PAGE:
Tuna and other pelagic stocks

Conserving the fish stocks for the future through the development and application of advanced stock assessment models

The western and central Pacific Ocean supports the world’s largest tuna fishery. Each year, several million tonnes of tuna are harvested from the region across four target species: skipjack (Katsuwonus pelamis), yellowfin (Thunnus albacares), bigeye (Thunnus obesus), and albacore tuna (Thunnus alalunga). Most of the tuna catch is taken in the exclusive economic zones (EEZ) of SPC’s Pacific Island member countries and territories (PICTs). Moreover, the revenue derived from the tuna fisheries underpins the economies of many small island developing states (SIDS), and the tuna harvest is regionally and globally important as a source of marine protein – from canned products to high end sashimi. Much of the tuna is also processed in PICTs providing an important source of employment.

Along with tuna, other species such as swordfish, marlin, and pelagic sharks, are caught in lower volume than tuna, either as bycatch, or in some cases, targeted fisheries. These species also require regular assessments to ensure the impact of fishing are being appropriately managed.

Sustainable management of the tuna and other oceanic fisheries resources in the Western and Central Pacific is vital to ensure this revenue stream and food source continues to support the development and livelihoods of Pacific Island people, while also conserving stocks for the future. Our work in stock assessment aims to underpin scientific advice to inform the sustainable management of these critical natural resources.

Tuna onboard a tagging vessel in Solomon Islands.


Stock assessment of tuna and other oceanic species is challenging work due to the large area of ocean over which they roam, spanning many EEZs, and the many fishing fleets from different countries that catch them. Due to the large scale of the tuna resource, conducting scientific surveys to estimate stock status is problematic, so our stock assessment work depends mostly on data being collected by the fishing fleets themselves and the observers onboard fishing vessels and in ports. Other research such as tagging and biological sampling and analyses conducted by SPC FAME’s Fisheries Ecosystems Monitoring and Analysis team provides important information for the stock assessments. Consolidating all of this information from many different sources is the first challenge faced, and this is largely dealt with by SPC FAME’s Data Management team.


The key work of our stock assessment team is to then apply statistical models to integrate all the relevant data to provide estimates of important quantities for management advice, such as the size (or biomass) of the stocks and the impacts of fishing on the stocks (or fishing mortality). Our stock assessment team also conduct analyses of the projected conditions of the stocks under different levels of catch or effort, referred to as stock projections. This is important for risk assessments comparing how alternative management approaches meet objectives for fishery sustainability and development. The stock assessments also recognise our incomplete knowledge of the biology and uncertainty of the data by running many models that consider alternative, but plausible scenarios, so that management advice considers the range of possible stock conditions rather than just a point estimate.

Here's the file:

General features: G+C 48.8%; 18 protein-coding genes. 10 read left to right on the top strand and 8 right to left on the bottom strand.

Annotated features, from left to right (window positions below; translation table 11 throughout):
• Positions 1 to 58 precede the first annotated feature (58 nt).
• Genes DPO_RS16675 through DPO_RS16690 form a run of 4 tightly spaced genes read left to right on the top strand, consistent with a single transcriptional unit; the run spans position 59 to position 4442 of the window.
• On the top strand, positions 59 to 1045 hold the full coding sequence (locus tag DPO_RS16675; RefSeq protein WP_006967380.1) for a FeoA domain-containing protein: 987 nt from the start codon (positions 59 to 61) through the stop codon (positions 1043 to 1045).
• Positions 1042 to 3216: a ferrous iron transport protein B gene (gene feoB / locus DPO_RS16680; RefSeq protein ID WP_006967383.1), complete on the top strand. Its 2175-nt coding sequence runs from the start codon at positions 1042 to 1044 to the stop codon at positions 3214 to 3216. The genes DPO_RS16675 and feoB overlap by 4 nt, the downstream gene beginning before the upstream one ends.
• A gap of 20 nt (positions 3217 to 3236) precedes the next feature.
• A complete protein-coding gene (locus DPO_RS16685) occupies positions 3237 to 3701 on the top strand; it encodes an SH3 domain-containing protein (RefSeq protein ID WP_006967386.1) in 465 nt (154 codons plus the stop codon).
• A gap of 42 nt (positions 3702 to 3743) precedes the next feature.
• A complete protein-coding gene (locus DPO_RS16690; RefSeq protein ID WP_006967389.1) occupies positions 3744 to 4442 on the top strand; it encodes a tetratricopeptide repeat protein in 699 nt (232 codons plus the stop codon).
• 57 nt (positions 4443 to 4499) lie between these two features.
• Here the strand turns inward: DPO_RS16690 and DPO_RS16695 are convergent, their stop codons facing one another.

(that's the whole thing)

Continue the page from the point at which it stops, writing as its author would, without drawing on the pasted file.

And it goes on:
Our stock assessment work is highly technical, using state of the art modelling approaches that aim to extract as much information on the stock status as possible with the available data. A typical tuna assessment is a big piece of work, often involving several scientists and taking around eight months to complete. Assessments of the four target tuna occur every three years, with billfish (swordfish and striped marlin) and key pelagic sharks (oceanic whitetip, blue shark, silky shark and mako) every 4-5 years. The assessments are commissioned and funded by the Western and Central Pacific Fisheries Commission (WCPFC). The results are reported to the WCPFC’s Scientific Committee each year for review and development of the management advice. Ultimately our stock assessment work supports the development of the conservation and management measures for the region’s tuna, billfish, and pelagic shark stocks.

National level support

Stock assessment is complicated, so to help our members become confident in understanding and interpreting stock assessments and conducting fisheries analyses themselves, our scientists provide national level support in fisheries data analyses and run annual stock assessment training workshops (SAW).

Further reading

Hare S.R., Williams P.G., Castillo Jordan C., Hamer P.A., Hampton W.J., Lehodey, P., Macdonald, J., Scutt Phillips, J., Scott R.D., Senina, I., Pilling G.M. 2022. The western and central Pacific tuna fishery: 2021 overview and status of stocks. Tuna Fisheries Assessment Report no. 22. Noumea, New Caledonia: Pacific Community. 63 https://purl.org/spc/digilib/doc/8izba

Claire Heath, May 2021. How we know how much tuna there is and whether fishing is sustainable. FFA's Tuna Pacific: Fisheries news and views. https://www.tunapacific.org/2021/05/11/how-we-know-how-much-tuna-there-is-and-whether-fishing-is-sustainable/

Pilling G. 2019. Ground-breaking science at the 15th meeting of the WCPFC Scientific Committee. SPC Fisheries Newsletter 159:2–3. https://purl.org/spc/digilib/doc/se489